One of the reason Nephi rejoices in the words of Isaiah is because they brought a vivid memory of Nephi’s homeland. Comparing the geographical consideration of the ancient Holy Land and the new Promised Land is a way to emphasize an all-encompassing testimony of the Lord. In ancient times, the word of the Lord came from the “tops of the mountains,” Jerusalem, where the tribe of Judah and the prophets of Israel lived. These mountains create a backbone of the country of Israel. In fact, the land of Israel has mountains from its northern to its southern borders. It is a mountain range that is “everlasting.” In latter times, the word of the Lord comes from the “tops of the mountains,” Salt Lake City, where the prophets and leadership of the Lord’s kingdom and the tribe of Joseph are presently situated. The Ute Indians used the word Utah to denote the “tops of the mountains.” It is also the only other range of mountains that extends from the northern to the southern borders of the land. It is also called the “land of everlasting hills.” Judah and Utah even sound linguistically similar. There is an Arab village close to Hebron that is called Yatta. An old synagogue of the first century was found there with characteristics of Levitical use. Some even suggest it to be the wilderness area of “Judah” where John the Baptist (a Levite) might have lived.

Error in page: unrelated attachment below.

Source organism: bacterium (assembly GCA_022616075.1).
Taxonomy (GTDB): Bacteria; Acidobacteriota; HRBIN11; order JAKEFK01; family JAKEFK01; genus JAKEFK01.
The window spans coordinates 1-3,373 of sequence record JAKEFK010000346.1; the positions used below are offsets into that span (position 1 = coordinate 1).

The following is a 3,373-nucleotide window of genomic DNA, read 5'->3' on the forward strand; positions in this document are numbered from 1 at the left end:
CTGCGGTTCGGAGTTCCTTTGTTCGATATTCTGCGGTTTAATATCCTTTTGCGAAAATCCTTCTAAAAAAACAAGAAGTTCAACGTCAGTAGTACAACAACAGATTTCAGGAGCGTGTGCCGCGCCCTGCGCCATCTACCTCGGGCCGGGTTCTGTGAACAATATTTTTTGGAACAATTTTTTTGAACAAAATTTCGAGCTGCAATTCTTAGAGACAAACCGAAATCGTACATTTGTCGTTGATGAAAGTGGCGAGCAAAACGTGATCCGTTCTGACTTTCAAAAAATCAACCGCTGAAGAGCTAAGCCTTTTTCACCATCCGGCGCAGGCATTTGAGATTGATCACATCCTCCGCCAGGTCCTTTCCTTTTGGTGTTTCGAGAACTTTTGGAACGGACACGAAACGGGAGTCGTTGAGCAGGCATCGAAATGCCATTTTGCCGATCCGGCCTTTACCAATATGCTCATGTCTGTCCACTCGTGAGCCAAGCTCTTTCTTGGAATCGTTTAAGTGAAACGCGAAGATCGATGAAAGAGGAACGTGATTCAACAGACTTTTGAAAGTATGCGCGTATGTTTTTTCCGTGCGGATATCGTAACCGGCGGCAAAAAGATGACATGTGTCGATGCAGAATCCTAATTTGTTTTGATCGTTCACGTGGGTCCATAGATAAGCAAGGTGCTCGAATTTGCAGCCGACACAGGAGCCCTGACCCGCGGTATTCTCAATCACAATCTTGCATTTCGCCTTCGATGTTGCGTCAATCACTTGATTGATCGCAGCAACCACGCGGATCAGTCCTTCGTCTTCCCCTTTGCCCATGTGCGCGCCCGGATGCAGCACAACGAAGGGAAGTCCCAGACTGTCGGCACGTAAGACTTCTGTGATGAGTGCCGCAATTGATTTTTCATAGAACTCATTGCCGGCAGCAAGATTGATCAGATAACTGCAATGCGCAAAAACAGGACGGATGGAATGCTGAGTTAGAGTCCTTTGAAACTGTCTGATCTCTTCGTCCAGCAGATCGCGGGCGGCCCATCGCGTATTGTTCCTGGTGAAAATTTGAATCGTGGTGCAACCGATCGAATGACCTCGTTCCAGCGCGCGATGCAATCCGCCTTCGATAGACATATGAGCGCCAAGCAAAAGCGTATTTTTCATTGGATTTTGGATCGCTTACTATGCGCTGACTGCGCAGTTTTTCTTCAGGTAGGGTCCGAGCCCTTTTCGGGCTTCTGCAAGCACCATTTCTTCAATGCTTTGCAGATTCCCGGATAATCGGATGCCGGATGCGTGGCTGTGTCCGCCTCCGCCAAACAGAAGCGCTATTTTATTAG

How personal to me are God’s names (among many) of “Eternal” and “Everlasting”?

The blessings of the “everlasting hills” have affected, are affecting and will continue to affect all the world. “The blessings of thy father have prevailed above the blessings of my progenitors unto the utmost bound of the everlasting hills: they shall be on the head of Joseph, and on the crown of the head of him that was separate from his brethren.” (Genesis 49:26) “And the boundaries of the everlasting hills shall tremble at their presence.” (Doctrine and Covenants 133:31) “Everlasting is also used to signify the eternal, lasting, and enduring nature of some particular thing. For instance: the ‘everlasting covenant’ (D. & C. 1:15), ‘the everlasting gospel’ (D. & C. 36:5), ‘songs of everlasting joy’ (D. & C. 45:71), ‘an everlasting inheritance’ (D. & C 57:5), ‘the everlasting hills.’ (D. & C. 133:31.)(Mormon Doctrine, Bruce R. McConkie, Pg.243)


How does “looking up” teach me about the depths my Savior descended for me?